One in four adults in the U.S. has adult acquired flatfoot
which may begin during childhood or be acquired with age. The foot may be flat all the time or may lose its arch when the person stands. The most common and serious cause of flat foot is Posterior
Tibial Tendon Dysfunction, in which the main tendon that supports the arch gradually weakens.
Flat footedness, most people who develop the condition already have flat feet. With overuse or continuous loading, a change occurs where the arch begins to flatten more than before, with pain and
swelling developing on the inside of the ankle. Inadequate support from footwear may occasionally be a contributing factor. Trauma or injury, occasionally this condition may be due to fracture,
sprain or direct blow to the tendon. Age, the risk of developing Posterior Tibial Tendon Dysfunction increases with age and research has suggested that middle aged women are more commonly affected.
Other possible contributing factors - being overweight and inflammatory arthritis.
Initially, flatfoot deformity may not present with any symptoms. However, overtime as the tendon continues to function in an abnormal position, people with fallen arches will begin to have throbbing
or sharp pain along the inside of the arch. Once the tendon and soft tissue around it elongates, there is no strengthening exercises or mechanism to shorten the tendon back to a normal position.
Flatfoot can also occur in one or both feet. If the arch starts to slowly collapse in one foot and not the other, posterior tibial dysfunction (PTTD) is the most likely cause. People with flatfoot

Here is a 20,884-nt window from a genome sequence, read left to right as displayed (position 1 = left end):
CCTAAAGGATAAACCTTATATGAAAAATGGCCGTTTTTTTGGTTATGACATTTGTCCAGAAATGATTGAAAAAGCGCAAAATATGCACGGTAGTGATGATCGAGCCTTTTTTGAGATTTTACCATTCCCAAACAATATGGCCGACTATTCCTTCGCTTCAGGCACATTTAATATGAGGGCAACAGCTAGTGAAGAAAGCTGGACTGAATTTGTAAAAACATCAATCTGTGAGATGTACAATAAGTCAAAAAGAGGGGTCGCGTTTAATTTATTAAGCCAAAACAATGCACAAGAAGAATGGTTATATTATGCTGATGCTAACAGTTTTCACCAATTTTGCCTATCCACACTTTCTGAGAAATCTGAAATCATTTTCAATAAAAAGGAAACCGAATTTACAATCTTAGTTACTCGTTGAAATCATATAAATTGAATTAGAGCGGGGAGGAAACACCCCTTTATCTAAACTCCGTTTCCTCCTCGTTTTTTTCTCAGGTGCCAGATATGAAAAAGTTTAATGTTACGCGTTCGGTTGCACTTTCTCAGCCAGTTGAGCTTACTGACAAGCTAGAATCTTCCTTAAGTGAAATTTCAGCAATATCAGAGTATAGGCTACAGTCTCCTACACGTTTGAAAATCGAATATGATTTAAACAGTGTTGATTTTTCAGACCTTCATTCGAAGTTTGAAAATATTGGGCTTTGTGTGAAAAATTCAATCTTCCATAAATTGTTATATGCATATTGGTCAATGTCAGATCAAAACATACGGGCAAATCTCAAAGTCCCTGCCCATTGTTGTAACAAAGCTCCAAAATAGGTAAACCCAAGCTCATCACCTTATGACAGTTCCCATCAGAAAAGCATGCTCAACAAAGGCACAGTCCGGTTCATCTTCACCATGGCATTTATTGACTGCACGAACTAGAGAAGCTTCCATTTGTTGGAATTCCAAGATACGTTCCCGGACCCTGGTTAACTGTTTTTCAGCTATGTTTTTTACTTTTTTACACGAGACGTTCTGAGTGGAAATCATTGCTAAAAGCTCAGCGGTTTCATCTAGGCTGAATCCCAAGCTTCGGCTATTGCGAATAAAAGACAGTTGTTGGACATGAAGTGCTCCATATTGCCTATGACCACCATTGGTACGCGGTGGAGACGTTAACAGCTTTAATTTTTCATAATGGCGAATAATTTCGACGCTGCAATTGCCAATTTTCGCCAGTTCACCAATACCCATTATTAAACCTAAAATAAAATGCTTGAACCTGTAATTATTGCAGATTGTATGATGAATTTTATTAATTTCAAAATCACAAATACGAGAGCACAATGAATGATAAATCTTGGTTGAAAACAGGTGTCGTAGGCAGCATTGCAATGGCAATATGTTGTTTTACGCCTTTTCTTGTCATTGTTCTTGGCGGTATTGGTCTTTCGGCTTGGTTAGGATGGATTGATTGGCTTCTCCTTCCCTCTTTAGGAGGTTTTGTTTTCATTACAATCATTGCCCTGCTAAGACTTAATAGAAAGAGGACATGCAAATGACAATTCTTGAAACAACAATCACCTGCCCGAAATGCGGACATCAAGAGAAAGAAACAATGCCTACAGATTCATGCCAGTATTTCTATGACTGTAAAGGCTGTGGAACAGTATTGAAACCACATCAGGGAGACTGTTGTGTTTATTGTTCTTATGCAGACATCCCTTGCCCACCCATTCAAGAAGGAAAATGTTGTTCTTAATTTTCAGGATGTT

may only have pain with certain activities such as running or exercise in the early phase of PTTD. Pain may start from the arch and continue towards the inside part of the foot and ankle where the
tendon courses from the leg. Redness, swelling and increased warmth may also occur. Later signs of PTTD include pain on the outside of the foot from the arch collapsing and impinging other joints.
Arthritic symptoms such as painful, swollen joints in the foot and ankle may occur later as well due to the increased stress on the joints from working in an abnormal position for a long period of
Posterior Tibial Tendon Dysfunction is diagnosed with careful clinical observation of the patient?s gait (walking), range of motion testing for the foot and ankle joints, and diagnostic imaging.
People with flatfoot deformity walk with the heel angled outward, also called over-pronation. Although it is normal for the arch to impact the ground for shock absorption, people with PTTD have an
arch that fully collapses to the ground and does not reform an arch during the entire gait period. After evaluating the ambulation pattern, the foot and ankle range of motion should be tested.
Usually the affected foot will have decreased motion to the ankle joint and the hindfoot. Muscle strength may also be weaker as well. An easy test to perform for PTTD is the single heel raise where
the patient is asked to raise up on the ball of his or her effected foot. A normal foot type can lift up on the toes without pain and the heel will invert slightly once the person has fully raised